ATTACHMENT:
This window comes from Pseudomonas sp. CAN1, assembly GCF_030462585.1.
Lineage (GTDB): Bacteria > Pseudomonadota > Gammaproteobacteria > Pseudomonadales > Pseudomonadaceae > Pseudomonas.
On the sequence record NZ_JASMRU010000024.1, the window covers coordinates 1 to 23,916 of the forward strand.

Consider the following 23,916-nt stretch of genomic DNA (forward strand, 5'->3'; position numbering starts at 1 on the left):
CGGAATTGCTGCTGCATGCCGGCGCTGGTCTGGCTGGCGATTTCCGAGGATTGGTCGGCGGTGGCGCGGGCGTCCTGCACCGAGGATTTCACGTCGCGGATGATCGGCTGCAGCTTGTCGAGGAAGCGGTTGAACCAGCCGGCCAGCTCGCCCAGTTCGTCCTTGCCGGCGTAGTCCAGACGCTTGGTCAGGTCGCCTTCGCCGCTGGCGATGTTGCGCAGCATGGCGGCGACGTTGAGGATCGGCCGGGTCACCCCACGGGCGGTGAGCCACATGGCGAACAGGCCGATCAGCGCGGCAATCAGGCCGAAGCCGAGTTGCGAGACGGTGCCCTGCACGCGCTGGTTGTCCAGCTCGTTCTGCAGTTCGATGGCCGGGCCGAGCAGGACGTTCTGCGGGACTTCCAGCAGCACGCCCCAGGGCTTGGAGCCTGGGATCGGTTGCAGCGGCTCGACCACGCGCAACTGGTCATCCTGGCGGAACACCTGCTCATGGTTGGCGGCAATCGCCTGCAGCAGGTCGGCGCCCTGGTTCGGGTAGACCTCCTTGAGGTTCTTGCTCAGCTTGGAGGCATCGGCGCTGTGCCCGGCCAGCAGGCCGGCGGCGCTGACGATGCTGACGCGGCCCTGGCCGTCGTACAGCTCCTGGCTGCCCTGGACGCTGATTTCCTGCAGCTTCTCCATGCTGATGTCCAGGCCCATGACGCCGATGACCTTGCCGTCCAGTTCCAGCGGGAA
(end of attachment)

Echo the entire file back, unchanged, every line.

This window comes from Pseudomonas sp. CAN1, assembly GCF_030462585.1.
Lineage (GTDB): Bacteria > Pseudomonadota > Gammaproteobacteria > Pseudomonadales > Pseudomonadaceae > Pseudomonas.
On the sequence record NZ_JASMRU010000024.1, the window covers coordinates 1 to 23,916 of the forward strand.

Consider the following 23,916-nt stretch of genomic DNA (forward strand, 5'->3'; position numbering starts at 1 on the left):
CGGAATTGCTGCTGCATGCCGGCGCTGGTCTGGCTGGCGATTTCCGAGGATTGGTCGGCGGTGGCGCGGGCGTCCTGCACCGAGGATTTCACGTCGCGGATGATCGGCTGCAGCTTGTCGAGGAAGCGGTTGAACCAGCCGGCCAGCTCGCCCAGTTCGTCCTTGCCGGCGTAGTCCAGACGCTTGGTCAGGTCGCCTTCGCCGCTGGCGATGTTGCGCAGCATGGCGGCGACGTTGAGGATCGGCCGGGTCACCCCACGGGCGGTGAGCCACATGGCGAACAGGCCGATCAGCGCGGCAATCAGGCCGAAGCCGAGTTGCGAGACGGTGCCCTGCACGCGCTGGTTGTCCAGCTCGTTCTGCAGTTCGATGGCCGGGCCGAGCAGGACGTTCTGCGGGACTTCCAGCAGCACGCCCCAGGGCTTGGAGCCTGGGATCGGTTGCAGCGGCTCGACCACGCGCAACTGGTCATCCTGGCGGAACACCTGCTCATGGTTGGCGGCAATCGCCTGCAGCAGGTCGGCGCCCTGGTTCGGGTAGACCTCCTTGAGGTTCTTGCTCAGCTTGGAGGCATCGGCGCTGTGCCCGGCCAGCAGGCCGGCGGCGCTGACGATGCTGACGCGGCCCTGGCCGTCGTACAGCTCCTGGCTGCCCTGGACGCTGATTTCCTGCAGCTTCTCCATGCTGATGTCCAGGCCCATGACGCCGATGACCTTGCCGTCCAGTTCCAGCGGGAA